Just like an Instruction Manual for a piece of machinery, a Playbook gives you the tools to manage every piece of the sales puzzle.
Why do you need a Sales Playbook
Do you want a Sales Team that runs on autopilot? You want to know the real reasons your salespeople aren’t hitting their numbers? Do you want to optimize your salespeople to be more productive? These are all reasons why you should want a Sales Playbook. A Sales Playbook will give you and your team the definitive resource to rely upon to maximize their efforts and increase their productivity.
Sales playbooks will make sure your salespeople are calling on the right people at the right time. You won’t have to worry about them spending months taking donuts to Managers that “would love to help” but “can’t make the calls”. You won’t have to worry about them calling on Executives that “would like to use you” but “let their guys make all the decisions”. They will be able to quickly figure out who the decision-makers are and make their calls more effective.
Are you tired of your sales reps reporting jobs in their pipeline that never come up? Do you know if they are actually calling on all the people they say they are? All of these are reasons why you need a playbook.
Will my sales people use a Sales Playbook?
Not only will your salespeople use a Sales Playbook, but they will also be the biggest champions of it. You can look at any championship team in any league and you will not find one without a playbook. Even the most elite stars with the biggest egos understand the importance of a playbook and their role within it.
When you follow the steps to create a Sales Playbook, you will give your salespeople superpowers. The best way to create your Playbook is to have the whole team as part of the process and they will own its success.
What is a Sales Playbook
A Sales Playbook is a detailed document customized to your organization and your customers. Many parts of the Playbook are the same for other organizations but must be customized for your vision, your products and, ultimately your goals. The Playbook is a living document that should be reviewed periodically and updated or revised as you see new ways to improve on your processes.
There are 10 main parts to the Sales Playbook. Each part is a different aspect of a sales plan.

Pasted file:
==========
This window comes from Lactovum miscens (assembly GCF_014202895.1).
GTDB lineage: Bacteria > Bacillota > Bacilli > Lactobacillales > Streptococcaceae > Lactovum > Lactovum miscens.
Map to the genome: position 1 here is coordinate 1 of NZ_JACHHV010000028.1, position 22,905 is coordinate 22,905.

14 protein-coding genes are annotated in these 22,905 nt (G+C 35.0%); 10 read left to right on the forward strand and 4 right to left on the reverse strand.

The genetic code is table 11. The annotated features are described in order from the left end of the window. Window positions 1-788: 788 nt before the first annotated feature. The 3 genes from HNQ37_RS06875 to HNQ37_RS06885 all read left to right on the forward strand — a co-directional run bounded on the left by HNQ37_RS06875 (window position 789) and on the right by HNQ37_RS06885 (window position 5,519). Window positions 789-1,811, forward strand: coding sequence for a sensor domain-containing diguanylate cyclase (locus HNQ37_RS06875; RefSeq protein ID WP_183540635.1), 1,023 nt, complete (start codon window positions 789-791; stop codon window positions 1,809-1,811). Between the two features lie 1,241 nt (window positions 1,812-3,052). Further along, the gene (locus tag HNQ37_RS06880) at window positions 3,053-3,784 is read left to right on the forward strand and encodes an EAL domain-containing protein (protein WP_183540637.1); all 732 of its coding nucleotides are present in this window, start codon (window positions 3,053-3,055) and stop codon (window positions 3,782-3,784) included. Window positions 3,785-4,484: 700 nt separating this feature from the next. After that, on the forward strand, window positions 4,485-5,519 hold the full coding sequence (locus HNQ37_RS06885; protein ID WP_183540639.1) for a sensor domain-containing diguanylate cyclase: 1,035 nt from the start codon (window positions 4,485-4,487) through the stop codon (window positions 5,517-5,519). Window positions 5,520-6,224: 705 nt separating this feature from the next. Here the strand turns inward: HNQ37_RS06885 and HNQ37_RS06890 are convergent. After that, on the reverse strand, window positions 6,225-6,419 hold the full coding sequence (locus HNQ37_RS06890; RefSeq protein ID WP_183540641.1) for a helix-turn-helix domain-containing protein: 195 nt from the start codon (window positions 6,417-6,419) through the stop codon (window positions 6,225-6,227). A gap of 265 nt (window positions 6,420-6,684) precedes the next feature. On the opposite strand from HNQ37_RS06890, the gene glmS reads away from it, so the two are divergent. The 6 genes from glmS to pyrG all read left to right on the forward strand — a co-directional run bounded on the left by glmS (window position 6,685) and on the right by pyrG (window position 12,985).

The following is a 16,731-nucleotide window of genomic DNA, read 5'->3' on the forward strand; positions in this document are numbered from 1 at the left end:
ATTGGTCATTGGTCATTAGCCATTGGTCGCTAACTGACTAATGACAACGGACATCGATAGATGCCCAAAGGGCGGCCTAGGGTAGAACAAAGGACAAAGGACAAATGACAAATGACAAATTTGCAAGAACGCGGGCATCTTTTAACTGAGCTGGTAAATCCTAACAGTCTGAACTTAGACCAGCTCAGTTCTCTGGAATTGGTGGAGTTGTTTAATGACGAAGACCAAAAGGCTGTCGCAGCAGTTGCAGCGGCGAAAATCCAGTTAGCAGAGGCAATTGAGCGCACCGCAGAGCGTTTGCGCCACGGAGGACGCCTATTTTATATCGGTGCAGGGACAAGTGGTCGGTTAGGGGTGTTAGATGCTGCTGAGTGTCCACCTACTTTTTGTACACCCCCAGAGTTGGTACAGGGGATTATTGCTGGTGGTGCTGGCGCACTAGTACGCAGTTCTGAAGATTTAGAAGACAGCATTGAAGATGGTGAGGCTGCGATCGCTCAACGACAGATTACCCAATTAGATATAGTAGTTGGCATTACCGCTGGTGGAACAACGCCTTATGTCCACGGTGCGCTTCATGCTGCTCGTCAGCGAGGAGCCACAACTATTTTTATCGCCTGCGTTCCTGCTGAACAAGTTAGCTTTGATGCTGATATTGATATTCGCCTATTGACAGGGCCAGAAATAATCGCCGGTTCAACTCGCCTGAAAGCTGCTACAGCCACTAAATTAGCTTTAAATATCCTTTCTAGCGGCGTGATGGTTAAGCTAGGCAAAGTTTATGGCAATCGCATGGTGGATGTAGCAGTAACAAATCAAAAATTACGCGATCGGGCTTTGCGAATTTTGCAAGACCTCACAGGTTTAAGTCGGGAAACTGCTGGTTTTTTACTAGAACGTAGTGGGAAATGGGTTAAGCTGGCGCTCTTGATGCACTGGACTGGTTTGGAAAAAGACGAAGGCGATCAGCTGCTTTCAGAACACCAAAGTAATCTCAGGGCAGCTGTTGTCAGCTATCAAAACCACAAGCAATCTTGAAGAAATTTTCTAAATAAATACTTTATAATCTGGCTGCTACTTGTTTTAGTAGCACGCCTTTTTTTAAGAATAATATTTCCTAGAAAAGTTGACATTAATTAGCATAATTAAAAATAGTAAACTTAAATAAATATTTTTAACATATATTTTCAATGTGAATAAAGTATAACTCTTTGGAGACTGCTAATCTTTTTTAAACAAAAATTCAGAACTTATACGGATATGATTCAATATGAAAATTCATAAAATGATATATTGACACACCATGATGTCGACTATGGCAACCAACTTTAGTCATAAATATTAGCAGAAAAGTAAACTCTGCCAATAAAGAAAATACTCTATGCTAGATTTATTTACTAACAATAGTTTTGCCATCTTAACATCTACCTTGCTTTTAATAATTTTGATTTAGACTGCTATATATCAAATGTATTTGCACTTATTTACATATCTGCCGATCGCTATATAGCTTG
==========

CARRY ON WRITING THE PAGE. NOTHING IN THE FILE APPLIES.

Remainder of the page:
1. Company Information
This section is where you define your Brand, your Mission, and your Strategy. This is the foundation of your Sales Playbook. You may understand your company perfectly but if you don’t define it clearly to your salespeople then you can’t expect them to define it clearly to your clients. The same can be said about your Vision and your Strategy.
Don’t just think of your Sales Team as a group of individuals, think of them as a sum greater than its parts. Just like a sports team every person will have their different strengths. Some will be better than others at cold calls, some will be better closers and most will be better together. I strongly recommend doing a culture or personality profile such as Predictive Index to measure your team members’ strengths and weaknesses. These are also great tools that I highly recommend when hiring for any position.
Once you have a clear perspective of who is on your team, what their strengths and weaknesses our you should work on developing them. A sales training program should be established that should include the Sales Playbook and also sales processes and procedures. Sales Training should also be paired with skills assessment to ensure that your training program is achieving the desired results.
You can also use your company Core Values to manage your sales team along with the other departments in your company.
3. Target Customer
This section is not only for defining the companies you want to target but also the people within the company. For some smaller companies you may be targeting the C-Suite and for smaller companies you may be targeting a middle manager. In a lot of organizations you will have multiple decision-makers you need to include in the process.
This section will vary for your organization and the industry that you are in but it will go a long way to make your sales team more efficient.
The tools your company uses in can make life a lot easier for the salespeople as well as the sales manager. This is where a lot of pushback is common when implementing a Sales Playbook. A CRM, for example, can increase productivity and close-ratio quicker than any other tool when used correctly but a lot of salespeople see this as a monitoring tool or a risk to their job security. It is important to select the right tools for the right reason.
It can be very difficult and costly to implement a CRM but there are many choices that are free or low cost that can be just as effective as the more costly solutions. The reward for a CRM will be better a much more consistent sales process.
Depending on what industry you are in there are different ways to collect leads. Lead sourcing ranges from free to expensive and useful to useless.
Automation is also a tool that can help save hours of time collecting leads, following up with customers, sourcing recommendations, reviews or feedback.
5. Market Condition
Market Condition research is important to understand the condition of your market and your position in it. This not only encompasses researching your customers and competition but also understanding any economic factors that may be causes for concern or indications of growth opportunities. Market research can include methods such as SWOT (Strengths, Weaknesses, Opportunities, Threats), Porter’s 5 Forces and other methods. Find the methods that works best for you and use it periodically when market conditions change or you review your Sales Playbook.
Another key aspect of market condition is your position in it. When you analyze the competition you are best suited to compare yourself to those companies that are most like yours. If a competitor is in 3 more markets than you, they have proprietary technology that is better than yours and they have 2 other verticals than you do then they aren’t competitors. It is important to understand who your closest competitors are so that you can differentiate and gain market share from those competitors first.